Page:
Appealing to Values and Interests in Consumer Choices by Grace Yia-Hei Kao
“What the report also makes clear is that sweatshop labor is highly gendered. Between 71-85%…are women, the majority of whom are also under the age of 35.”
I was recently drawn into a facebook discussion about the ethics and efficacy of refusing to eat at Chick-Fil-A on account of its president’s public “we are inviting God’s judgment on our nation” opposition to same-sex marriage as well as the chain’s financial support of socially conservative groups.
I noted that consumers who boycott businesses generally do so because they believe that (1) continuing to patronize a place would be at odds with their core values, or that (2) their actions will “make a difference” by exerting financial pressure on the company to amend their ways. These two reasons could be related, though they often are not. People can act in accordance with their conscience without believing that they have accordingly instigated social change (n.b., just think of the earlier 2004 decision by the Presbyterian Church U.S.A. to selectively divest from certain companies in Israel), just as companies can be compelled to alter their policies by other means than by their clientele taking their business elsewhere.
I affirmed these ideas again this weekend when I guest-taught adult Sunday School at Claremont United Methodist Church. The 20+ class of 50-80 year olds had been reading To Do Justice: A Guide for Progressive Christians and had invited me, the author of the chapter “For All Creation,” to join them. I exhorted them to redirect their actions to better reflect their deepest values and identity as Christians (reason #1). But I also encouraged them not to confuse calls for personal discipleship, simple living, or ethical consumerism with what it will take to bring about widespread institutional reform through changes in public policy (reason #2).
We are now at the time of year when many parents are taking their kids “back to school” shopping and when many others with discretionary income are thinking of sprucing up their fall wardrobe.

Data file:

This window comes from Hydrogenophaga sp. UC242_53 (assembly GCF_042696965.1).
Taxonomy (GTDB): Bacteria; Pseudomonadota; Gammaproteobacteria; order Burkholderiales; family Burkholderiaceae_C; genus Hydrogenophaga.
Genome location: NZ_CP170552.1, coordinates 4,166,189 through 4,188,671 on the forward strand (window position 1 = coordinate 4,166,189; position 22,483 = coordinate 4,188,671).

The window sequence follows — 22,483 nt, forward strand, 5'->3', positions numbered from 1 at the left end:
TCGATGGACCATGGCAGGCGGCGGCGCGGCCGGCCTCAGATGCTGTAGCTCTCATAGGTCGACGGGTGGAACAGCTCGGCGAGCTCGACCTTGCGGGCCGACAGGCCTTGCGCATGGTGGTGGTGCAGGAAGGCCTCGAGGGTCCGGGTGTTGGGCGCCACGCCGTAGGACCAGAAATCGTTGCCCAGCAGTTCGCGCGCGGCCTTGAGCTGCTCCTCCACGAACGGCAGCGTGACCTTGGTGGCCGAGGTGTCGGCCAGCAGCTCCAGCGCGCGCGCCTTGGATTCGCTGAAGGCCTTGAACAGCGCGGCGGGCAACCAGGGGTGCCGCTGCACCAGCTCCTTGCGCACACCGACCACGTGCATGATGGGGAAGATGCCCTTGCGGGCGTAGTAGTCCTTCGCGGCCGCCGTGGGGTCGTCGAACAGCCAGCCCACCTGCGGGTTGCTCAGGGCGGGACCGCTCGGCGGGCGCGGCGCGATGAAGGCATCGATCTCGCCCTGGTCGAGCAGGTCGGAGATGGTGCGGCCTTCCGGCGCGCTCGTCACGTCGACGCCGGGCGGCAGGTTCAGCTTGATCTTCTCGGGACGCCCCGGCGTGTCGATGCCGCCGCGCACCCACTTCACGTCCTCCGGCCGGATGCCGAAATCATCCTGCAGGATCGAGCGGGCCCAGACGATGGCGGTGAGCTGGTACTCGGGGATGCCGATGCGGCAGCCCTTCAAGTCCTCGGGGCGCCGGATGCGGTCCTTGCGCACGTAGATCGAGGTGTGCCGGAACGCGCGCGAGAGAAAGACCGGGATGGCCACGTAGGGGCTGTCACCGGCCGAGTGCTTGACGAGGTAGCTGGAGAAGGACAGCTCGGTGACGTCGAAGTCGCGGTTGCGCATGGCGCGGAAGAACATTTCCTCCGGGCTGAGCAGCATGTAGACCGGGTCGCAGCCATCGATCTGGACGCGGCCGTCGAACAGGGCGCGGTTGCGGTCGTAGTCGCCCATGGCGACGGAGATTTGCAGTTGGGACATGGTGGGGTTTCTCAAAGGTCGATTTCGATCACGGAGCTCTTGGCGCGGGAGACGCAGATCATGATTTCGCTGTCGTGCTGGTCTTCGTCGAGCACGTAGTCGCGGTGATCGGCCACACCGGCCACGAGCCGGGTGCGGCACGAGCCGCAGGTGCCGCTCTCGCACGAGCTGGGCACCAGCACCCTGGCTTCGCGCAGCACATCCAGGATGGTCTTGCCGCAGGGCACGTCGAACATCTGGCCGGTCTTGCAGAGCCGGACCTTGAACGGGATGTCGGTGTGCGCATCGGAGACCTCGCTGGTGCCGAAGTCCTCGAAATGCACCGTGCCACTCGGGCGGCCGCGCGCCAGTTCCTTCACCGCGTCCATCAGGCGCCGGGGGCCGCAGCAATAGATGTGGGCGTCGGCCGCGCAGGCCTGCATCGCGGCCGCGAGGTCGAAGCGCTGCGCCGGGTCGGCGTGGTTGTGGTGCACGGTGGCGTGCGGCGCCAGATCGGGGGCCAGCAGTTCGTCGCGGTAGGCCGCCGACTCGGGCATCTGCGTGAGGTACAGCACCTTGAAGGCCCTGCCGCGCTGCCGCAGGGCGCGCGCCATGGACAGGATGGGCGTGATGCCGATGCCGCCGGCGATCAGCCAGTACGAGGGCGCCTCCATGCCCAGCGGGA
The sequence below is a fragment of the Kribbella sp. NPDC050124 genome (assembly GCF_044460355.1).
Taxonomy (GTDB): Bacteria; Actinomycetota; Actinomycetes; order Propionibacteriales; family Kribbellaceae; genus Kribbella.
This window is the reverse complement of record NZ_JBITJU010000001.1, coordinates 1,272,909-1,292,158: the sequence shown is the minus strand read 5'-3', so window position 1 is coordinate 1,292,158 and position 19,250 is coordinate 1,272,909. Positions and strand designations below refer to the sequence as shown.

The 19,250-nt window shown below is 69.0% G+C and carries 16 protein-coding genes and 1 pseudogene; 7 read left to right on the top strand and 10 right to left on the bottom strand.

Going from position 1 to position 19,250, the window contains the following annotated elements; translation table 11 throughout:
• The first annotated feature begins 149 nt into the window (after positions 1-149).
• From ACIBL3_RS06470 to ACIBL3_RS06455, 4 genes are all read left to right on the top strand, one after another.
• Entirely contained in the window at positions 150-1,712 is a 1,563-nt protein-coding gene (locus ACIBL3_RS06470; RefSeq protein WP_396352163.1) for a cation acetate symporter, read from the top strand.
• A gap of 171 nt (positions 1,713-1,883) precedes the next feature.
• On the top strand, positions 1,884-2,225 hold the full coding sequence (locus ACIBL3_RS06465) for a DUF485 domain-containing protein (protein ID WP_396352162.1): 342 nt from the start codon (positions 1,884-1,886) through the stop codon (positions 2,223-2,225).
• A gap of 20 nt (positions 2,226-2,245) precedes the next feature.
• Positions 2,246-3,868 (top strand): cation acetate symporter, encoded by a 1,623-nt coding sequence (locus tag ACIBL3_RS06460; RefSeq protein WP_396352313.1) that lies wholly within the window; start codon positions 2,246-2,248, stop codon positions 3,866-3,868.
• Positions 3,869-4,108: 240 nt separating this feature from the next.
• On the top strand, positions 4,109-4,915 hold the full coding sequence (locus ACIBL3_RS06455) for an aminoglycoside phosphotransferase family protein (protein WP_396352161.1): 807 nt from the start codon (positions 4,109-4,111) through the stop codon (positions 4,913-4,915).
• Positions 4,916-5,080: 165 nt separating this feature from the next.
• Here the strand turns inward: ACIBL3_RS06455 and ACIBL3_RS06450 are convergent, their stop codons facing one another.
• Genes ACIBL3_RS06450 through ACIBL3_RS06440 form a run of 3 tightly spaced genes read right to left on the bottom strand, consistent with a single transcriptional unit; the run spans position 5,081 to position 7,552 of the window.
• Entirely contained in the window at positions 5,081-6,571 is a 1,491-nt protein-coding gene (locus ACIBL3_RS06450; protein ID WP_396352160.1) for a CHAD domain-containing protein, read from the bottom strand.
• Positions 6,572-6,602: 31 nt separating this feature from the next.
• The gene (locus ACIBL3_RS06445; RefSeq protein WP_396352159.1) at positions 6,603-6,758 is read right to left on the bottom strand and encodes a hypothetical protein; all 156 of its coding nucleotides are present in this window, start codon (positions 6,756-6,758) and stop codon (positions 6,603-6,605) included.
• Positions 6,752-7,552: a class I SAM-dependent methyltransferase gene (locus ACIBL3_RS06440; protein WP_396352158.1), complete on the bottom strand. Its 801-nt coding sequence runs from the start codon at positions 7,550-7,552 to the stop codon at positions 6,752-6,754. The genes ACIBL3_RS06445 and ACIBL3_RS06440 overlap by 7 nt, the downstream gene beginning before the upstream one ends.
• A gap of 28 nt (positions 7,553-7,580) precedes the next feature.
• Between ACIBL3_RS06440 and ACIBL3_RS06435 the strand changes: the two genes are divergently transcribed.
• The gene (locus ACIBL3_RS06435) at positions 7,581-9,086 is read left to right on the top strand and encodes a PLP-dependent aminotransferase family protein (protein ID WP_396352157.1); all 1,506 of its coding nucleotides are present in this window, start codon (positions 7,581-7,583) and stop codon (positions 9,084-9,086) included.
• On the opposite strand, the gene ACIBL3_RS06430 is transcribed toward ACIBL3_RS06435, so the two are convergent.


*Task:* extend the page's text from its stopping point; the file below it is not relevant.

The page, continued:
I’ve blogged previously about the reasons that led me to buy most of my and my kids’ clothes at thrift stores. I want to expand now on a point that I didn’t have the space to develop there—“sweatshop” labor is unfortunately behind much of the clothes sold today.
Consider: what do Abercrombie & Fitch, Ann Taylor, Banana Republic, Billabong, Calvin Klein, DKNY, Esprit, Express, Gap, Land’s End, Levi’s, Macy’s, Nordstrom, Ralph Lauren, The North Face, Tommy Hilfiger, Victoria’s Secret and 66 other well-known brands have in common? [See Annex 1 for the full list of brands.]
According to an April 2011 International Textile Garment and Leather Workers’ Federation (ITGLWF) report, they all source from factories in Asia (specifically in Sri Lanka, the Philippines, and Indonesia) that routinely violate even the most basic of labor rights.
It’s not just that none of them provide a living wage to their workers, many of them didn’t even pay the legal minimum wage. What’s more, increasing numbers of workers are being placed on temporary contracts and/or are unable to unionize, forced and excessive overtime is becoming normalized, and workers who fail to meet production targets are not uncommonly punished with mental and physical abuse.
What the report also makes clear is that sweatshop labor is highly gendered. Betwen 71-85% of the 100,000+ workers who comprise the 83 factories surveyed are women, the majority of whom are also under the age of 35. Documented forms of gender discrimination at several of these factories include sexual intimidation, the unwillingness to accommodate workers who are up to 7 months pregnant, the denial of paid family leave or single parent leave even when required by law (e.g., the Philippines), and so forth.